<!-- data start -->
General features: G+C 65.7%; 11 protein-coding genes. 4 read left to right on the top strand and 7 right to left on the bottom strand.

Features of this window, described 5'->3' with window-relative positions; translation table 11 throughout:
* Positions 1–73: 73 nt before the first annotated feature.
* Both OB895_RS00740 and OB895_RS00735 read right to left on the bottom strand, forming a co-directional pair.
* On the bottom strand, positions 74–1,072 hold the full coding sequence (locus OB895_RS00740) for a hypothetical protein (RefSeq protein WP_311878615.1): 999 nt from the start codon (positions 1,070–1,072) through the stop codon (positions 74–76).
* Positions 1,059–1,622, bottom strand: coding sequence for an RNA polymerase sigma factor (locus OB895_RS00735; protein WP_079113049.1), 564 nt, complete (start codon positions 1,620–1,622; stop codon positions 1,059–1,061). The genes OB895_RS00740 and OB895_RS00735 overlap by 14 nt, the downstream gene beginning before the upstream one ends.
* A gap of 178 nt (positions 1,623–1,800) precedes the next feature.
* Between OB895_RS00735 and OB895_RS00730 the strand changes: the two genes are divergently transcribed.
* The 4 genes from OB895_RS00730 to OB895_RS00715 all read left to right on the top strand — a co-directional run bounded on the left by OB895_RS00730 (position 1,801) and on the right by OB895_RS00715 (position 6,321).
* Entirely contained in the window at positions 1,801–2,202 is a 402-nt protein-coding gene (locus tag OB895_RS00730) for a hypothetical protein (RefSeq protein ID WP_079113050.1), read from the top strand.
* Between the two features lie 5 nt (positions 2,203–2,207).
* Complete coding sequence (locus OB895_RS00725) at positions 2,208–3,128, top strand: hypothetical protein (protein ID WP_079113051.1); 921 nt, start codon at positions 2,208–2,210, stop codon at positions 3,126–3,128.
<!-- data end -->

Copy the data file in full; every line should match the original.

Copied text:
General features: G+C 65.7%; 11 protein-coding genes. 4 read left to right on the top strand and 7 right to left on the bottom strand.

Features of this window, described 5'->3' with window-relative positions; translation table 11 throughout:
* Positions 1–73: 73 nt before the first annotated feature.
* Both OB895_RS00740 and OB895_RS00735 read right to left on the bottom strand, forming a co-directional pair.
* On the bottom strand, positions 74–1,072 hold the full coding sequence (locus OB895_RS00740) for a hypothetical protein (RefSeq protein WP_311878615.1): 999 nt from the start codon (positions 1,070–1,072) through the stop codon (positions 74–76).
* Positions 1,059–1,622, bottom strand: coding sequence for an RNA polymerase sigma factor (locus OB895_RS00735; protein WP_079113049.1), 564 nt, complete (start codon positions 1,620–1,622; stop codon positions 1,059–1,061). The genes OB895_RS00740 and OB895_RS00735 overlap by 14 nt, the downstream gene beginning before the upstream one ends.
* A gap of 178 nt (positions 1,623–1,800) precedes the next feature.
* Between OB895_RS00735 and OB895_RS00730 the strand changes: the two genes are divergently transcribed.
* The 4 genes from OB895_RS00730 to OB895_RS00715 all read left to right on the top strand — a co-directional run bounded on the left by OB895_RS00730 (position 1,801) and on the right by OB895_RS00715 (position 6,321).
* Entirely contained in the window at positions 1,801–2,202 is a 402-nt protein-coding gene (locus tag OB895_RS00730) for a hypothetical protein (RefSeq protein ID WP_079113050.1), read from the top strand.
* Between the two features lie 5 nt (positions 2,203–2,207).
* Complete coding sequence (locus OB895_RS00725) at positions 2,208–3,128, top strand: hypothetical protein (protein ID WP_079113051.1); 921 nt, start codon at positions 2,208–2,210, stop codon at positions 3,126–3,128.